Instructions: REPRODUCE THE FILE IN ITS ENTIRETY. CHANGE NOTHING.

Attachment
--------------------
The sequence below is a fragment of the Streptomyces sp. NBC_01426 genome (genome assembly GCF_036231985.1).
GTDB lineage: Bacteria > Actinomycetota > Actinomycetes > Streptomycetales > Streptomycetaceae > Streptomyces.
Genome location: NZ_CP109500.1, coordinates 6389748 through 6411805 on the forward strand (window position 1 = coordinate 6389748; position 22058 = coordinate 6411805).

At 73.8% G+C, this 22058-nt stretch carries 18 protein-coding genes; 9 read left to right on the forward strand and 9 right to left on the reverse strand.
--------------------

The sequence below is a fragment of the Streptomyces sp. NBC_01426 genome (genome assembly GCF_036231985.1).
GTDB lineage: Bacteria > Actinomycetota > Actinomycetes > Streptomycetales > Streptomycetaceae > Streptomyces.
Genome location: NZ_CP109500.1, coordinates 6389748 through 6411805 on the forward strand (window position 1 = coordinate 6389748; position 22058 = coordinate 6411805).

At 73.8% G+C, this 22058-nt stretch carries 18 protein-coding genes; 9 read left to right on the forward strand and 9 right to left on the reverse strand.